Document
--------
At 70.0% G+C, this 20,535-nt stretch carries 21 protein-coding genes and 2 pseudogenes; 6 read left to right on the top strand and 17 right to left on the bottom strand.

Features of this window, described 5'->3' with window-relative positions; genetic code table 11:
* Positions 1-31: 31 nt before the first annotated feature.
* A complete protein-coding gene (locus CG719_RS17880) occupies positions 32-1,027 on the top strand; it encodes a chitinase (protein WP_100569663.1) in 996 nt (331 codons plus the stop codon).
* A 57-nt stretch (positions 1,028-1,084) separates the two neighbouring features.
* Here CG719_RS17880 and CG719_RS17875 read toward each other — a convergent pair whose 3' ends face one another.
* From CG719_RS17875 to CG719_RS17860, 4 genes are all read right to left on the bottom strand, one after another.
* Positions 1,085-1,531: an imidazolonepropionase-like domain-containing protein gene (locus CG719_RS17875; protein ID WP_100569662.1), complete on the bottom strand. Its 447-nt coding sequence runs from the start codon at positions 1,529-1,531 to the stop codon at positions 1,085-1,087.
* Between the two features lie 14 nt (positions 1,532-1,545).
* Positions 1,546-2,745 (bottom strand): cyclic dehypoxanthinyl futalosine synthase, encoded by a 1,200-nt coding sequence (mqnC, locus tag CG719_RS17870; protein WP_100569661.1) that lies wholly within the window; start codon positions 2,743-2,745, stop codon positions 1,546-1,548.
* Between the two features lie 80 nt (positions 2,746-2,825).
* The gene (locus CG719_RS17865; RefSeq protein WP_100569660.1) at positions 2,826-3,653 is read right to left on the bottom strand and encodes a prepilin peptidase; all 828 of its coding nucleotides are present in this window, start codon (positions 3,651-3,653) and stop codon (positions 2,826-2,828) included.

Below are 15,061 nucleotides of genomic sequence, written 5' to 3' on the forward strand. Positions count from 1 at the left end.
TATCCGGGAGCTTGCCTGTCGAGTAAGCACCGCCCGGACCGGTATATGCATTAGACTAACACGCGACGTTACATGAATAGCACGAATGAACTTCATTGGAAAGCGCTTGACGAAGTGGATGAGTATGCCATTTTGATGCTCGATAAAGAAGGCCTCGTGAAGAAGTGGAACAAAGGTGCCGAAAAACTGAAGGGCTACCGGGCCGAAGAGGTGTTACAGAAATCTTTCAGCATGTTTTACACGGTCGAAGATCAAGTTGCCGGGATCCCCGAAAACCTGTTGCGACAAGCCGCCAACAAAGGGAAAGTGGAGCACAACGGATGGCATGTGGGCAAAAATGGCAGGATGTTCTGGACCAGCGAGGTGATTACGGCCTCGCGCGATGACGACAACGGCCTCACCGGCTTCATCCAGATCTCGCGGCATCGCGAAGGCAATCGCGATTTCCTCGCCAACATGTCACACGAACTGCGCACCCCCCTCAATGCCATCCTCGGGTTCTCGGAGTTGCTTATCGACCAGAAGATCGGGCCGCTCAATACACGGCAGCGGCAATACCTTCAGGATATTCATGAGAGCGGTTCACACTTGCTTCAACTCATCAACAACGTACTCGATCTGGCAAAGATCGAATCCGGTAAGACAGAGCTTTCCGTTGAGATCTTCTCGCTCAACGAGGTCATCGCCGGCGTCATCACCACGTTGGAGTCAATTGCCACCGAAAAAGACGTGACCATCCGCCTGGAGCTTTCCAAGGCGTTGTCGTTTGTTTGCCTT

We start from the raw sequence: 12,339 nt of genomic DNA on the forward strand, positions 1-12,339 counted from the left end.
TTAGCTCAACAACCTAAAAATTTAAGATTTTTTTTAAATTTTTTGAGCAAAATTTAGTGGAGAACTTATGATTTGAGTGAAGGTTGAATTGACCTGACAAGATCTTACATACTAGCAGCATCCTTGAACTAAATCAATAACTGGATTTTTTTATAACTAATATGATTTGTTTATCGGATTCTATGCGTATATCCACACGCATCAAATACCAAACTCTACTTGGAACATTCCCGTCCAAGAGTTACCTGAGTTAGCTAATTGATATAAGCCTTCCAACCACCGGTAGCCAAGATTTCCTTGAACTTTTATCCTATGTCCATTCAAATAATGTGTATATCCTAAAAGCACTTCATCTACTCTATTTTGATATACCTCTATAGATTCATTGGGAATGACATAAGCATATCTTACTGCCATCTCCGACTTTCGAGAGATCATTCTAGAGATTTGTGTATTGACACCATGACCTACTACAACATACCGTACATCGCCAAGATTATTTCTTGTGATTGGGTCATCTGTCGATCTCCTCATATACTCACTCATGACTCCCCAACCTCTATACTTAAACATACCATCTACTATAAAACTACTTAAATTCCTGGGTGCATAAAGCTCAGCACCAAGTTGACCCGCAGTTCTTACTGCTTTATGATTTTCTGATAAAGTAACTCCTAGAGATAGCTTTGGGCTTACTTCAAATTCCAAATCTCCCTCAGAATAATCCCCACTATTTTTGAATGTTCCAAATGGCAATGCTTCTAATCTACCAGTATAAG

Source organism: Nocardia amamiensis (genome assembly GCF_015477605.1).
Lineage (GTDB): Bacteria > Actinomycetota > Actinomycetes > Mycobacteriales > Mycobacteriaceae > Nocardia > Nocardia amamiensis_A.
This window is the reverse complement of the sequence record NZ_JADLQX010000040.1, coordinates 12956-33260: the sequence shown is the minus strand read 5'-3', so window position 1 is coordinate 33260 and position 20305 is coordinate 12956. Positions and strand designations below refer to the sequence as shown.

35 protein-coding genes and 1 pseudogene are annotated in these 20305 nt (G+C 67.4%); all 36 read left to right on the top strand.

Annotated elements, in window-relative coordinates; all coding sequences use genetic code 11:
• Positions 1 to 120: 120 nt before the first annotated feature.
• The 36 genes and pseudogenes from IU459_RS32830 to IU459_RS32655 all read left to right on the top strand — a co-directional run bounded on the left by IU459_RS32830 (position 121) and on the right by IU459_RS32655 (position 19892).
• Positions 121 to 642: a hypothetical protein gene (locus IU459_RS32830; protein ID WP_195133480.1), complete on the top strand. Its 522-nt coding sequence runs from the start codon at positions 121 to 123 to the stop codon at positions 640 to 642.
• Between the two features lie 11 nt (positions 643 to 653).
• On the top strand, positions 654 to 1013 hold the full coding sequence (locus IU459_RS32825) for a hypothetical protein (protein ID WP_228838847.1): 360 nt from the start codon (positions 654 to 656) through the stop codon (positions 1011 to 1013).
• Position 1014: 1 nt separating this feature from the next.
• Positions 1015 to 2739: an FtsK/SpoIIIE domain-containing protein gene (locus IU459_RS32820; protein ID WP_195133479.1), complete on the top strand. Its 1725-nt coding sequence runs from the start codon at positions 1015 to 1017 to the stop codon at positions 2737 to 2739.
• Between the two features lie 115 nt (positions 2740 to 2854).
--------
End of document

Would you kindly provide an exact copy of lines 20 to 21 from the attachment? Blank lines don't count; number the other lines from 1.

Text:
35 protein-coding genes and 1 pseudogene are annotated in these 20305 nt (G+C 67.4%); all 36 read left to right on the top strand.

Annotated elements, in window-relative coordinates; all coding sequences use genetic code 11: